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Recent Blog Postings

Posted on Monday, July 31, 2017
Harlem Academy has an extended school day running from 7:30 am to 6:00 pm, which allows flexibility to accommodate working parents and ensures students have a safe place to maximize their learning each day.  We recently sat down with the two passionate teachers responsible for opening Harlem Academy bright and early every school day.  You both arrive at the school before 7:00 am every morning. What does HA look like that early? Mobley: I like to get here when it’s calm, and I can ease into...
Posted on Wednesday, July 19, 2017
“Who wants to share an example of taking initiative from this past week?” asks Alexis Viele to her circle of third-grade students. Hands shoot into the air. “I kept being late for school because I slept too late,” shares one boy, “so I showed initiative by asking my mom to get me my own alarm clock. Now I wake up early and I’ve been on time to school every day this week.” “At the start of the year, I didn’t have all my materials ready before class,” says another girl. “It was bothering me,...
Posted on Thursday, May 4, 2017
After teaching at Harlem Academy for four years, Alexis Viele convinced her most esteemed colleague from her former school to come teach the grade above her.  Ms. Viele is the lead teacher for third grade, while Ms. Lee is the lead teacher for fourth-graders. With 11 years of teaching experience, why is Harlem Academy where you want to teach? Viele: The families and the students are a huge piece of why I want to teach here. Our families are so committed to making sure their children get...
Posted on Thursday, April 13, 2017
Year after year, Harlem Academy students improve their performance on standardized tests. Most notably, scores jump an average of 11 points after a student’s first year at HA. We took a closer look at the second-grade class to see how this growth was accomplished during their first year at Harlem Academy. “Tell me about your favorite book that you’ve read this year,” asks Head of School Vinny Dotoli.  Two students are engaging with him and a visitor to the school.  They are the classroom...
Posted on Tuesday, December 13, 2016
LaShonda reads a nonfiction book to students.
What inspired you to pursue a career in education? I actually started out as a biology major in college, but then I volunteered at an alternative middle school in Philadelphia. It was amazing to see a school full of children who were illiterate. You’re talking about 18-year-olds in the 5th and 6th grade, and the school was really just a holding cell until they aged out. Who even knew something like that existed? As a volunteer reading teacher, I had to start with practicing kindergarten and...
Posted on Monday, March 7, 2016
“Chess improves my focus,” says eighth grader Miles. “Also my problem solving and time management.”Even for beginners, chess is more than just a game. It requires critical thinking, composure, and sportsmanship. Studies show that chess strengthens core academic skills.1 ”Chess teaches them to slow down and think before they do something,” says Alexis Viele, third grade teacher. “They consider the consequences before taking action, and have to deal with any mistakes that they make. These are...
Posted on Monday, March 7, 2016
lower school student reading
Leveraging curiosity to build nonfiction reading skills and set a foundation for critical thinking Each day, lower school teachers and students spend an hour focused on locating information, summarizing important facts, isolating the main idea, and using text-based evidence to support a conclusion.  Harlem Academy fourth-grader Benjamin loves science fiction. When he discovered in his nonfiction unit that his favorite books are based on real science, he started reading more science books.  “...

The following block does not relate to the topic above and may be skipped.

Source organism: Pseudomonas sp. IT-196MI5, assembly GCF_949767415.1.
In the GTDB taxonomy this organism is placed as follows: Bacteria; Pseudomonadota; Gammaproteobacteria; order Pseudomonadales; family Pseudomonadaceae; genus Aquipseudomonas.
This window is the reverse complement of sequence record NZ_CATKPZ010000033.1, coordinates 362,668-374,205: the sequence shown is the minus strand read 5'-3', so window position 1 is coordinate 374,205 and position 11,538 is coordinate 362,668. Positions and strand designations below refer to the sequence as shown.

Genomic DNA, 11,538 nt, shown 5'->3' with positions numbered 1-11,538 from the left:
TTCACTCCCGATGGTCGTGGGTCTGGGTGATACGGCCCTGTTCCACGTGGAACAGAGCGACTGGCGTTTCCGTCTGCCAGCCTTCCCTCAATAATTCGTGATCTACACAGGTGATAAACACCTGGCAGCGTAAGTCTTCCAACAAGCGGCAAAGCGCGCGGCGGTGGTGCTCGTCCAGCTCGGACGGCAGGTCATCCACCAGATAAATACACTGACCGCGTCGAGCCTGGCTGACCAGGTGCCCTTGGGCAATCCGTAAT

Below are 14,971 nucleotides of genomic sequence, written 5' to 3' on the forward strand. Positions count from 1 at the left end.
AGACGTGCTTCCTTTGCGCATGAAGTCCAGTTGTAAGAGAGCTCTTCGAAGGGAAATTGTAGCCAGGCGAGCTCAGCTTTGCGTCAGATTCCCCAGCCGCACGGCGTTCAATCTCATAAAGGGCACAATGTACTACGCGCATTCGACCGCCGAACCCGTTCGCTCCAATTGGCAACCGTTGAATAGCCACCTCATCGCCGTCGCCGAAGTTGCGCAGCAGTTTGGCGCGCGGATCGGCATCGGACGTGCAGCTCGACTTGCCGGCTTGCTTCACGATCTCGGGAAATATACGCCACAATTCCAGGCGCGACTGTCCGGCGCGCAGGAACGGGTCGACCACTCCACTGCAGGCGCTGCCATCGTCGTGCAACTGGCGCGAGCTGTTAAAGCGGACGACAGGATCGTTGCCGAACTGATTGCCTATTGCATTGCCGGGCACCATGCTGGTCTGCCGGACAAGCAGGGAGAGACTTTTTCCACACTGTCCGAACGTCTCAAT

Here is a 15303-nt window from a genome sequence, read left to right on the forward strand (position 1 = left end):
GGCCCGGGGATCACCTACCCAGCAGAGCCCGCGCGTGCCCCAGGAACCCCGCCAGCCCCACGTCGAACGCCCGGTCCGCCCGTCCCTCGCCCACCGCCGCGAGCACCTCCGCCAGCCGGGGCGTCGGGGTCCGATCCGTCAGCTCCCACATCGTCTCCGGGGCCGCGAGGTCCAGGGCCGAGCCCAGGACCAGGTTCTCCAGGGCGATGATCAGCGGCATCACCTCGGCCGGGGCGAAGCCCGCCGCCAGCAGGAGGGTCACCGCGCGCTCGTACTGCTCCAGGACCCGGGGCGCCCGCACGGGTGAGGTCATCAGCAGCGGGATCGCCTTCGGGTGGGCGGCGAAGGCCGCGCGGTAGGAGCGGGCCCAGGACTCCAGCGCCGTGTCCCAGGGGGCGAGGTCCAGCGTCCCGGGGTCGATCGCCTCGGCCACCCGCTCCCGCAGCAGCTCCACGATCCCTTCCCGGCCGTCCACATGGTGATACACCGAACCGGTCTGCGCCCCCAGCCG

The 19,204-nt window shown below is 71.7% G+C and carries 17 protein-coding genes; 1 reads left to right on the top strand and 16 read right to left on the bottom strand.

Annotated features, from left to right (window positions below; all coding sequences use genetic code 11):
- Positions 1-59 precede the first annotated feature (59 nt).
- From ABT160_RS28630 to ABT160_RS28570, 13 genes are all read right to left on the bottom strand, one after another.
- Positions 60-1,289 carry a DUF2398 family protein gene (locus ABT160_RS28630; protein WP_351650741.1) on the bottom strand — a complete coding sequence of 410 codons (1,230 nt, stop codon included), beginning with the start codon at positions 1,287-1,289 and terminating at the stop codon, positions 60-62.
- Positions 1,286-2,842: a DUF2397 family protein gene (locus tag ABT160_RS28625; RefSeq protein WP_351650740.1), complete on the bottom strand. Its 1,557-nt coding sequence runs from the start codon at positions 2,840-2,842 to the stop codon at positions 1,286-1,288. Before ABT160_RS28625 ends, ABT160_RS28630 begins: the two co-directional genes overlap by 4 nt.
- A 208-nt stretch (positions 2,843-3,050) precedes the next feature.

Posted on Wednesday, September 4, 2013
Revising sentences and paragraphs helps students develop their own voices.
Lower school creative writing reinforces core skills while cultivating originality and personal voice. Revising sentences and paragraphs helps students develop their own voices. Perched on the “author’s chair,” a fourth grade student finishes reading his poem aloud. He looks up at his classmates sitting on the floor around him who begin to comment. “I liked how detailed your description was,” says one. “It really helped me imagine your feelings.”  Another adds, “I wonder if you could use...
Posted on Tuesday, April 2, 2013
Ms. Viele leading a daily reading discussion. Students hold up one finger up to add to a peer’s statement and two fingers to change the subject.
Ms. Viele leading a daily reading discussion. Students hold up one finger up to add to a peer’s statement and two fingers to change the subject. How do you teach third graders to think across texts or to use literature to engage each other in the classroom? Harlem Academy’s third grade teacher Alexis Viele uses a method called shared inquiry to hone these skills and habits. During 30 minute reading discussions each morning, students sit together in small groups. They practice discussion...
Posted on Tuesday, January 22, 2013
Grade-four students smile for the camera after their Greek myth performances.
Practicing public speaking and presentation skills while sharing what has been learned Grade-four students smile for the camera after their Greek myth performances. Greek gods and goddesses fill the room. Zeus has tired of ambrosia and nectar, so he is holding a bake-off to find something he likes better. But we are not at Mount Olympus. We are in Harlem Academy’s common room for the grade-four Celebration of Learning. The students studied Greek mythology, wrote their own myths, and, now,...
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